Can You Get A Tattoo While Pregnant? According to Experts

Can pregnant women get tattoos? This is a question that often arouses curiosity and debate among expectant mothers. Deciding to get a tattoo during pregnancy involves considering many different factors, including potential risks and safety precautions. As the popularity of tattoos continues to increase, it is even more important and necessary to pay attention to the issue of whether it is safe for pregnant women to get tattoos. 

In this post, we’ll delve into the complexities of getting a tattoo while pregnant, exploring medical perspectives, potential risks, and the importance of making informed choices during this special and meaningful period in a woman’s life.

What happens if you get a tattoo while you’re pregnant?

Initially, it can be affirmed that women who are pregnant have the option to receive tattoos. However, akin to other activities during pregnancy, one must take into account additional potential risks. Pregnant individuals desiring tattoos should engage in a conversation with their healthcare provider to understand potential implications. Ultimately, the decision of whether to undergo tattooing during pregnancy is a personal choice.

Here are the potential risks associated with getting tattoos during pregnancy.

Possible Infection

The primary concern revolves around the potential risk to the fetus of possible infection during the tattooing process or in the following weeks as the skin undergoes the healing process. According to Dr. Deanne Mraz Robinson, MD, president, and co-founder of Modern Dermatology in Westport, Connecticut: If a tattoo artist uses unsterile or contaminated needles, the woman faces the possibility of exposure to infection for herself and her body. Possible consequences include hepatitis B, hepatitis C, and HIV. These infections can be transmitted from the pregnant woman to the fetus, causing serious and potentially lifelong consequences.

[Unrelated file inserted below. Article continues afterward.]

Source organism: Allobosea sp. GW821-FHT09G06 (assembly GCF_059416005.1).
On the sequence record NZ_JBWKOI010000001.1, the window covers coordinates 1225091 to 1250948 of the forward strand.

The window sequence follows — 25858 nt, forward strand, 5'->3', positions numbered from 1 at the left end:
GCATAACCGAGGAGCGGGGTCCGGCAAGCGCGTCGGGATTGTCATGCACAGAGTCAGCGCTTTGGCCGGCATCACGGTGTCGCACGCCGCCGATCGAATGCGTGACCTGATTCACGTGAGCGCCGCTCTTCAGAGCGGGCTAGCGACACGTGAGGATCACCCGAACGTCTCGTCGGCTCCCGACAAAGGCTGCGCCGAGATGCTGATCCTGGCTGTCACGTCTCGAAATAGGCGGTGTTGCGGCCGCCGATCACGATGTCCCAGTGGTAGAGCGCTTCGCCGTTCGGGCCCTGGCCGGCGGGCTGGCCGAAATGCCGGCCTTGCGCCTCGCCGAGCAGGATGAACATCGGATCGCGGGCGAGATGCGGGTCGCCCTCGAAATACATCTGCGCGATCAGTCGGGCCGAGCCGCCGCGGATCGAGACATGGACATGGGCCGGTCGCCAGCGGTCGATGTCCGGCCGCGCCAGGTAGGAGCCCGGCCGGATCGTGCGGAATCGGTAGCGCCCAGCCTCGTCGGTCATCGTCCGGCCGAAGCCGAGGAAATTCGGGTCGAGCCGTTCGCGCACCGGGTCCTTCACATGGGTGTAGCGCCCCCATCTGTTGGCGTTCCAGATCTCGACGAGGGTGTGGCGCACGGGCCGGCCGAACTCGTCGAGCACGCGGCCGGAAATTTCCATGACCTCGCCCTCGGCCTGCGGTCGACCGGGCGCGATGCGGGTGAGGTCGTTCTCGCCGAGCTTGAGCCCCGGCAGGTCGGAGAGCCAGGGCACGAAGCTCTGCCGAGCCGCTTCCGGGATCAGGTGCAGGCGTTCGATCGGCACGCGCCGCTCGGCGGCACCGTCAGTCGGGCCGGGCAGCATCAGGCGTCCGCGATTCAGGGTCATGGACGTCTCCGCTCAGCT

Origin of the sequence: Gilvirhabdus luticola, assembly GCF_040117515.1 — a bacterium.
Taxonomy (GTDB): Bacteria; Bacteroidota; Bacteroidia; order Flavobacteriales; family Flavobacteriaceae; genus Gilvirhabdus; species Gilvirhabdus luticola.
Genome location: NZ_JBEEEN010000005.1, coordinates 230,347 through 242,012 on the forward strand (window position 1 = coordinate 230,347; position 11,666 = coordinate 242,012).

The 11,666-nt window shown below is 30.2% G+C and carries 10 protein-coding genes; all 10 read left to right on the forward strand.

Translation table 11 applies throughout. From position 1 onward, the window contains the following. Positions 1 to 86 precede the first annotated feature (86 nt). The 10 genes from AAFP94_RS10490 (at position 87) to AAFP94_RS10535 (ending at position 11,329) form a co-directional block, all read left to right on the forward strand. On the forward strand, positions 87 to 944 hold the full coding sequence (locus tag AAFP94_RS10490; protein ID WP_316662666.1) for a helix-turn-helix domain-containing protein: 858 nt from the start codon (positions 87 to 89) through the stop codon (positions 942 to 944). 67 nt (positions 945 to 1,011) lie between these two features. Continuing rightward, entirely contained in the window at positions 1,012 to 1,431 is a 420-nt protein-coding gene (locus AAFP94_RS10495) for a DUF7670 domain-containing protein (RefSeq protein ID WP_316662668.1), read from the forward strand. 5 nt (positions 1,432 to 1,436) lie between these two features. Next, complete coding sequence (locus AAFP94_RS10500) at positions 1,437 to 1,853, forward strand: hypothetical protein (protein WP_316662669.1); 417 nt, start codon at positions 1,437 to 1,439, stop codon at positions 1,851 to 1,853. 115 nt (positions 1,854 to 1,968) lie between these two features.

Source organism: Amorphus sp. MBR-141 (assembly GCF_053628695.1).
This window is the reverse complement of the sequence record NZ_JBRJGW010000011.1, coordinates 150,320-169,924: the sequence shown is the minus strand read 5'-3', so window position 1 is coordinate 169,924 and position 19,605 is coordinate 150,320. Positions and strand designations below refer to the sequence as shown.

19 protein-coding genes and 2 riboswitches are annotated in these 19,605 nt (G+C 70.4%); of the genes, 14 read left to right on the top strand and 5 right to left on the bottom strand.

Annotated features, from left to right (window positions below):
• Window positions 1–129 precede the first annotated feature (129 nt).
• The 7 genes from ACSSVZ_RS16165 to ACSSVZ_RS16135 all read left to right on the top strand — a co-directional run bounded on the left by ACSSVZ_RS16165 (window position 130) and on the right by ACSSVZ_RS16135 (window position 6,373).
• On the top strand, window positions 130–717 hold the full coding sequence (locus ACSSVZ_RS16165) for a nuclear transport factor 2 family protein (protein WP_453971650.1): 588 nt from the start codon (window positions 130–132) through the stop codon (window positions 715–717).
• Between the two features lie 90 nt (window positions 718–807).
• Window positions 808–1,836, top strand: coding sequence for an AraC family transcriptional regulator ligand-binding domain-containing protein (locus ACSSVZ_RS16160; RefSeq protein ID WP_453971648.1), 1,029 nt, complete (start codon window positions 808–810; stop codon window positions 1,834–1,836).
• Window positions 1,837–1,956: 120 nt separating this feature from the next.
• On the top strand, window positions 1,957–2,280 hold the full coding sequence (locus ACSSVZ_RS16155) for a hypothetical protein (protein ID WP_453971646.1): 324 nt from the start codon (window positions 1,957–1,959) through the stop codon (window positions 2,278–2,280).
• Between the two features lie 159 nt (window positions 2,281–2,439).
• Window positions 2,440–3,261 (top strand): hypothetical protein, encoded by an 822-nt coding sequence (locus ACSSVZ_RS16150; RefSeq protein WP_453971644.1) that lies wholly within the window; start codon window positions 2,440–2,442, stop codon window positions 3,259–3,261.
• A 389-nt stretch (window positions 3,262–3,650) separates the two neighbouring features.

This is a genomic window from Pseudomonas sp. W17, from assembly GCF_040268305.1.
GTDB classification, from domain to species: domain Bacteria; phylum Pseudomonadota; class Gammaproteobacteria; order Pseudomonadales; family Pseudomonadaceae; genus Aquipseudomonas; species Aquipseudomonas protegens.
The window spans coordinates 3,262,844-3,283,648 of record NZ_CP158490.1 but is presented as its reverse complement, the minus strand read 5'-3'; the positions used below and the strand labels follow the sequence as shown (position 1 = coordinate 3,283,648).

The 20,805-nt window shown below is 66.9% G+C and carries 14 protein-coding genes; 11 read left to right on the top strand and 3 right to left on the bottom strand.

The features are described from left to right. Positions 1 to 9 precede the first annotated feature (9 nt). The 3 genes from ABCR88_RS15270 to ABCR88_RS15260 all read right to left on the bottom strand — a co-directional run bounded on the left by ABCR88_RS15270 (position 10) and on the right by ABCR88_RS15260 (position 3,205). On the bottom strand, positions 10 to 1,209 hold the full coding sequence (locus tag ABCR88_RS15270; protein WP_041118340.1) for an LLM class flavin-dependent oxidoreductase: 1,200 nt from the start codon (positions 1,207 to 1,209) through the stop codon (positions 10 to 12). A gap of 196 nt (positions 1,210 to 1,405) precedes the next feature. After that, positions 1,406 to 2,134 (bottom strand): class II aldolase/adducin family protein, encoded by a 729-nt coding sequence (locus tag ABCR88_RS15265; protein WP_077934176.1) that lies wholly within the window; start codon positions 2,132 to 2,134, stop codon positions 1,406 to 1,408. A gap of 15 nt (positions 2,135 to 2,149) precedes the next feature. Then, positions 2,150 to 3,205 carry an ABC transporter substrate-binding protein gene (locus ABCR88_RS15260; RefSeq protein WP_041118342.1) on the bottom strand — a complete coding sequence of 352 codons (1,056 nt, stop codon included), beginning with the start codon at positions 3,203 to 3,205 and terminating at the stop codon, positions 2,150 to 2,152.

Additionally, a compromised immune system during pregnancy increases the risk of infection. Dr. Purdie points out, “Pregnant people’s immune systems are relatively weaker than when they are not pregnant.” This can elevate the likelihood of skin infection at the tattoo site and may lead to delayed wound healing. The severity of these risks emphasizes the importance of careful consideration and prudent decision-making for pregnant women contemplating tattoos.

MRSA (Methicillin-Resistant Staphylococcus Aureus)

Methicillin-resistant Staphylococcus aureus (MRSA) is a potentially fatal bacterial infection resistant to many antibiotics, transmitted from person to person. According to the CDC, there have been reports of MRSA being spread via tattoos by unlicensed tattooists.

MRSA (Methicillin-resistant Staphylococcus aureus) poses particular concerns for pregnant women due to potential complications that may arise during this critical period. If a pregnant woman contracts MRSA, the consequences can include heightened risks of severe skin infections, pneumonia, and urinary tract infections. Moreover, MRSA infections during pregnancy may increase the likelihood of preterm birth and low birth weight, which can have lasting effects on the health and development of the newborn. Additionally, the limited treatment options for MRSA, given its resistance to certain antibiotics, can pose challenges in managing infections during pregnancy. Therefore, prompt identification, careful monitoring, and effective treatment are essential to mitigate the consequences of MRSA for both the expectant mother and the well-being of the unborn child.

Allergic reaction

Pregnancy increases skin sensitivity and susceptibility to irritation, potentially intensifying the risk of adverse reactions to tattoo ink and amplifying discomfort during the tattooing process.